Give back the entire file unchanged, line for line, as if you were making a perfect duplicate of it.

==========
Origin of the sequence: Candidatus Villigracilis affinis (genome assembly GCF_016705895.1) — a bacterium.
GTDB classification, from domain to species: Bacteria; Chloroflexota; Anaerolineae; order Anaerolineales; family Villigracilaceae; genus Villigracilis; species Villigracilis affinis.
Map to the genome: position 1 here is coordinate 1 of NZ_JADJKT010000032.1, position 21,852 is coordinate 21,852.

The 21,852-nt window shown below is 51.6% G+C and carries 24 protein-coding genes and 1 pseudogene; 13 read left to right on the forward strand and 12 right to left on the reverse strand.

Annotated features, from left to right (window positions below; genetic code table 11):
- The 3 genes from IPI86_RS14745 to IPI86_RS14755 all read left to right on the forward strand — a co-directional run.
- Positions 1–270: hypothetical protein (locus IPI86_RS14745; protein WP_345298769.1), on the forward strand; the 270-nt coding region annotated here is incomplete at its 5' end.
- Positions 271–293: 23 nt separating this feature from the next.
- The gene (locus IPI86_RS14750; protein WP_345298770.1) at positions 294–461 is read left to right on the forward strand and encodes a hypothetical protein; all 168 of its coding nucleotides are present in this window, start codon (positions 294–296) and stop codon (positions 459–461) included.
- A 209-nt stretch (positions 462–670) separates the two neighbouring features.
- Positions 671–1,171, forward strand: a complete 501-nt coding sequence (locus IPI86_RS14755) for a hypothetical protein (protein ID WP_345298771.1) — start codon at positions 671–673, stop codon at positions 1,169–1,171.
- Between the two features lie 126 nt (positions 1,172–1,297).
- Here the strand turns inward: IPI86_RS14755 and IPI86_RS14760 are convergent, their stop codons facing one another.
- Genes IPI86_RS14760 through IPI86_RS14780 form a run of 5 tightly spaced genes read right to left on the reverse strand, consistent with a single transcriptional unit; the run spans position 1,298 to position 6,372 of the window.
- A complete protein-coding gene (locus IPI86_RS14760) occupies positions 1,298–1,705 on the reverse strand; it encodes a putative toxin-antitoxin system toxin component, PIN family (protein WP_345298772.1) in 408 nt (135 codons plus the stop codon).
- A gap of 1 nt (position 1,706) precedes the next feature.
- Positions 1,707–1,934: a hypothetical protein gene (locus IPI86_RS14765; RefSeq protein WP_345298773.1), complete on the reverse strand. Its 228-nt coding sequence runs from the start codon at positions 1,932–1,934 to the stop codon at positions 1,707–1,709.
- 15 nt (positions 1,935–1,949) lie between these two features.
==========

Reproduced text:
Origin of the sequence: Candidatus Villigracilis affinis (genome assembly GCF_016705895.1) — a bacterium.
GTDB classification, from domain to species: Bacteria; Chloroflexota; Anaerolineae; order Anaerolineales; family Villigracilaceae; genus Villigracilis; species Villigracilis affinis.
Map to the genome: position 1 here is coordinate 1 of NZ_JADJKT010000032.1, position 21,852 is coordinate 21,852.

The 21,852-nt window shown below is 51.6% G+C and carries 24 protein-coding genes and 1 pseudogene; 13 read left to right on the forward strand and 12 right to left on the reverse strand.

Annotated features, from left to right (window positions below; genetic code table 11):
- The 3 genes from IPI86_RS14745 to IPI86_RS14755 all read left to right on the forward strand — a co-directional run.
- Positions 1–270: hypothetical protein (locus IPI86_RS14745; protein WP_345298769.1), on the forward strand; the 270-nt coding region annotated here is incomplete at its 5' end.
- Positions 271–293: 23 nt separating this feature from the next.
- The gene (locus IPI86_RS14750; protein WP_345298770.1) at positions 294–461 is read left to right on the forward strand and encodes a hypothetical protein; all 168 of its coding nucleotides are present in this window, start codon (positions 294–296) and stop codon (positions 459–461) included.
- A 209-nt stretch (positions 462–670) separates the two neighbouring features.
- Positions 671–1,171, forward strand: a complete 501-nt coding sequence (locus IPI86_RS14755) for a hypothetical protein (protein ID WP_345298771.1) — start codon at positions 671–673, stop codon at positions 1,169–1,171.
- Between the two features lie 126 nt (positions 1,172–1,297).
- Here the strand turns inward: IPI86_RS14755 and IPI86_RS14760 are convergent, their stop codons facing one another.
- Genes IPI86_RS14760 through IPI86_RS14780 form a run of 5 tightly spaced genes read right to left on the reverse strand, consistent with a single transcriptional unit; the run spans position 1,298 to position 6,372 of the window.
- A complete protein-coding gene (locus IPI86_RS14760) occupies positions 1,298–1,705 on the reverse strand; it encodes a putative toxin-antitoxin system toxin component, PIN family (protein WP_345298772.1) in 408 nt (135 codons plus the stop codon).
- A gap of 1 nt (position 1,706) precedes the next feature.
- Positions 1,707–1,934: a hypothetical protein gene (locus IPI86_RS14765; RefSeq protein WP_345298773.1), complete on the reverse strand. Its 228-nt coding sequence runs from the start codon at positions 1,932–1,934 to the stop codon at positions 1,707–1,709.
- 15 nt (positions 1,935–1,949) lie between these two features.